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Youths schooled in the ways of pheasant hunting

They call it a youth pheasant hunt but the mentoring part plays an underlying role in everything done that day.

Each year for nearly a decade the 3-F Club (Fin, Feather and Fur Conservation Society) stages a Youth Mentoring Day with a pheasant hunt as a highlight of the several sessions that youths ages 12 to 18 participate in and enjoy.

New participants are selected each year; the 30 lucky youths are confirmed months before the event that 3-F Club members Dave Whitt and Dale Shank coordinate.

Whitt and his volunteer crew tend to registrations, seminar presentations, and workings on paper while Shank pilots his Gator around grounds setting up field works at ranges and hunt areas.

After a registration and breakfast, each youth joins one of five groups for presentations on dog training, skeet shooting, archery shooting, trap shooting and turkey-hunting techniques. Everyone attends a section on shooting, which includes safe gun handling, before he or she heads out on a pheasant hunt.

Class and field instructors are mainly club members who have children that were youth-participants in previous years and now attend as volunteer assistant. Chris Cinelli’s two sons, Connor, 16, and Parker, 12, brought their Vizsla hunting dog Sofi.

Other handlers included Russ Colosi with his Brittany spaniel Sachmoe and Ron Kinz with Kami and Zoey, a braque du Bourbonnais breed of pointer that looks a bit like a tail-less, muscular German shorthair pointer.

April Stoddard, 15, and Mega Stoddard, 16, were among the first on a pheasant hunt. The Springville family, with dad and mom, arrived early and were the first to work a field with the Cinellis and Sofi as a warm southerly breeze at their backs pushed scents ahead of the dogs.

Each brace of youths has two cock birds and a hen afield. Part of the learning here is to only shoot the ring-necked male birds, not the basic tan/brown hens that bust from the brush. Each shooter must make that snap decision about shooting and not shooting, all the while paying attention to muzzle direction while walking afield and during the shot.

Like the angler’s one-that-got-away, the Stoddard girls did not harvest a bird, but dad, Mark Stoddard, was beaming throughout the preparations and field stalking that his daughters enjoyed doing with their own shotguns.

Ethan Godfrey, 13, was signed up for the Youth Mentoring Day but could not attend, so his sister, Audrey, arrived with her grandfather, Chuck Godfrey. The Godfrey family has a tradition of squirrel and deer hunting, but grandpa recalls Audrey seeing only a pheasant in the field once before this gathering.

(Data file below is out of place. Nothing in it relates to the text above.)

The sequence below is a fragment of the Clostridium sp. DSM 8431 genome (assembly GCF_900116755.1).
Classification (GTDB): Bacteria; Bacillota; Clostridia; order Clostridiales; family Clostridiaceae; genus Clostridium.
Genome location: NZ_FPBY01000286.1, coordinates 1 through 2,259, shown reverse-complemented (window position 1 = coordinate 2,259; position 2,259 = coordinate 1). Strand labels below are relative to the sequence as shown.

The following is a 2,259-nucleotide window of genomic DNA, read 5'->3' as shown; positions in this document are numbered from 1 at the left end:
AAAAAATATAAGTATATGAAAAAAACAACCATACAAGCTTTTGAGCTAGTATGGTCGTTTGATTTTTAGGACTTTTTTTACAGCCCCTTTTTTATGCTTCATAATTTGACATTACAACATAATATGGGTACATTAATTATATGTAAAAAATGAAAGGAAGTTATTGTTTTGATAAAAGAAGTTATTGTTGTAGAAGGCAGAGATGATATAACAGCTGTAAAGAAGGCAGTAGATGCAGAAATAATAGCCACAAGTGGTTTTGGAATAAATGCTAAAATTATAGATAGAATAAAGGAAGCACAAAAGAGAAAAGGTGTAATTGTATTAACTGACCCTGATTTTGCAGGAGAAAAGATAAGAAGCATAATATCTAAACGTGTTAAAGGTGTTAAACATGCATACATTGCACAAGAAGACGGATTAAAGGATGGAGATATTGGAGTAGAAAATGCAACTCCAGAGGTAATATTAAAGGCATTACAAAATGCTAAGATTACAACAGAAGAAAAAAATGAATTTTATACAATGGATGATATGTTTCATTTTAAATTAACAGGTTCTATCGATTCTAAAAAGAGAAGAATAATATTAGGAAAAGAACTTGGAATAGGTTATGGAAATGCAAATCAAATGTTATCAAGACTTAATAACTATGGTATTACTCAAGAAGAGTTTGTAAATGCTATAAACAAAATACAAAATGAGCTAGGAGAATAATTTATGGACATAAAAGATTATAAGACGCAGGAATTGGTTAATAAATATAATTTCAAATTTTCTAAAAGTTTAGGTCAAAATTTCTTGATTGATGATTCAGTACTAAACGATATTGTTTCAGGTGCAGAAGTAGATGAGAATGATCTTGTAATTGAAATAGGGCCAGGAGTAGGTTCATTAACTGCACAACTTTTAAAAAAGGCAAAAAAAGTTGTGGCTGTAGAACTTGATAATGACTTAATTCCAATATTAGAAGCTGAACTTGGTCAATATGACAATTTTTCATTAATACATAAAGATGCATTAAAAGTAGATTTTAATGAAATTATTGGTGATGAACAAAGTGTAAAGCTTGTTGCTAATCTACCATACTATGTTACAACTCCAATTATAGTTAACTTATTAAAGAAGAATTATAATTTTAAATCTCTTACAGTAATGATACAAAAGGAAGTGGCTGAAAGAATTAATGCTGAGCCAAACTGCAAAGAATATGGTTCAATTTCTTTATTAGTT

She went afield with handler Ron Kinz and his two pointers. This time, the hunt was into the south wind, the dogs got in positions quickly and put up a nice ringneck for Audrey. The shot was right but the bird did a glide into a distant wooded edge. Kami and Zoey sniffed their way into the woods and seconds later Audrey, Kinz and the dogs emerged with a trophy-sized pheasant.

This scenario was repeated three more times at different sites. Each time, the youths were drawn to the excitement of the hunt; most adults were absorbed in the workings of good dogs afield.

Back at the clubhouse, trap and skeet shooters worked the ranges on the north side and archers shot arrows on ranges to the south. Inside, Quaker Boy Calls rep Arnie Jonathan presented seminars on turkey hunting. Jonathan showed techniques for working box, slate and mouth calls, with each kid working calls with impressive clucks, purrs and other sounds.

“Less is more on New York State hunts,” he told youths about calling presentations when hunting area turkeys that get heavy hunting pressure. As with gun instruction on the ranges, Jonathan stressed the need to know an actual target and keep an awareness of one’s presence while afield and other hunters’ possible presence.

After an enjoyable lunch Joe’s Country Catering put on for all, Dave Whitt delivered a brief but encompassing chat on ethics. Every year each participant is given a copy of Aldo Leopold’s “A Sand County Almanac” with hopes the Leopold’s “land ethic” will be read and absorbed.

Whitt highlighted his talk with the quote, “Humans are the only predator who cares about his prey.” He explained the origins of today’s hunter’s heritage with the origins of the Boone and Crockett Club, formed by outdoors-minded leaders Theodore Roosevelt and John Muir, not so much to showcase trophies as to set limits on game harvests with concerns about wildlife survival and habitat.

Whitt explained that Leopold’s “Land Ethic” was developed well before modern conservationists and ecologists began establishing game and environmental management. He ended his brief commentary with the hope that everyone consider a reading or re-reading of Leopold’s brief but inspiring thoughts on the outdoors, ethics that apply even more today.

Whitt thanked all 40 of the 3-F Club volunteers who make this event a success each year, and he also thanked the club for its support. Youths are charged $35 and the program costs about $80 per entrant; the 3-F Club subsidizes the actual cost.

For application details about the 2016 Youth Mentoring event, check with Whitt at 754-2133.